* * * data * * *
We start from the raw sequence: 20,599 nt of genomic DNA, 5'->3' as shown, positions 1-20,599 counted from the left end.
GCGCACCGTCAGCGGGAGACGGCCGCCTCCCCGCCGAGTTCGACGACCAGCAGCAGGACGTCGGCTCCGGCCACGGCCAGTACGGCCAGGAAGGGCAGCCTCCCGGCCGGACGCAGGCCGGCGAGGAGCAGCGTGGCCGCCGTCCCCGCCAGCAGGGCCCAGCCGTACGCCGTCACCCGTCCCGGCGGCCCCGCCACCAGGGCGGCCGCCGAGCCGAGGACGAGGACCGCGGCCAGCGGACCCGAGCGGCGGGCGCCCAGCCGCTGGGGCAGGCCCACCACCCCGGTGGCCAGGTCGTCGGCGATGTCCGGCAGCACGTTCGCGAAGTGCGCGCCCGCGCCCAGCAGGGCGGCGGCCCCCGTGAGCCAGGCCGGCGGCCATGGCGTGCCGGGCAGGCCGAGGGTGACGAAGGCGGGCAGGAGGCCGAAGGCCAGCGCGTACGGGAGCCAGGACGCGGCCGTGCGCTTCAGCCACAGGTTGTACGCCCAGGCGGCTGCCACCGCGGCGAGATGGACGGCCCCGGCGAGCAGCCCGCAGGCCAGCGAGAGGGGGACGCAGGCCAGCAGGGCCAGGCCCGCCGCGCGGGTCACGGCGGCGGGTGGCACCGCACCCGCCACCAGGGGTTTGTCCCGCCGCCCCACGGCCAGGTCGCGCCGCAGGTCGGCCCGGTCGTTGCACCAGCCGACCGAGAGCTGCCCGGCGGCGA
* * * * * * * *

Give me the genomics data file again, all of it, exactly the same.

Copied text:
We start from the raw sequence: 20,599 nt of genomic DNA, 5'->3' as shown, positions 1-20,599 counted from the left end.
GCGCACCGTCAGCGGGAGACGGCCGCCTCCCCGCCGAGTTCGACGACCAGCAGCAGGACGTCGGCTCCGGCCACGGCCAGTACGGCCAGGAAGGGCAGCCTCCCGGCCGGACGCAGGCCGGCGAGGAGCAGCGTGGCCGCCGTCCCCGCCAGCAGGGCCCAGCCGTACGCCGTCACCCGTCCCGGCGGCCCCGCCACCAGGGCGGCCGCCGAGCCGAGGACGAGGACCGCGGCCAGCGGACCCGAGCGGCGGGCGCCCAGCCGCTGGGGCAGGCCCACCACCCCGGTGGCCAGGTCGTCGGCGATGTCCGGCAGCACGTTCGCGAAGTGCGCGCCCGCGCCCAGCAGGGCGGCGGCCCCCGTGAGCCAGGCCGGCGGCCATGGCGTGCCGGGCAGGCCGAGGGTGACGAAGGCGGGCAGGAGGCCGAAGGCCAGCGCGTACGGGAGCCAGGACGCGGCCGTGCGCTTCAGCCACAGGTTGTACGCCCAGGCGGCTGCCACCGCGGCGAGATGGACGGCCCCGGCGAGCAGCCCGCAGGCCAGCGAGAGGGGGACGCAGGCCAGCAGGGCCAGGCCCGCCGCGCGGGTCACGGCGGCGGGTGGCACCGCACCCGCCACCAGGGGTTTGTCCCGCCGCCCCACGGCCAGGTCGCGCCGCAGGTCGGCCCGGTCGTTGCACCAGCCGACCGAGAGCTGCCCGGCGGCGA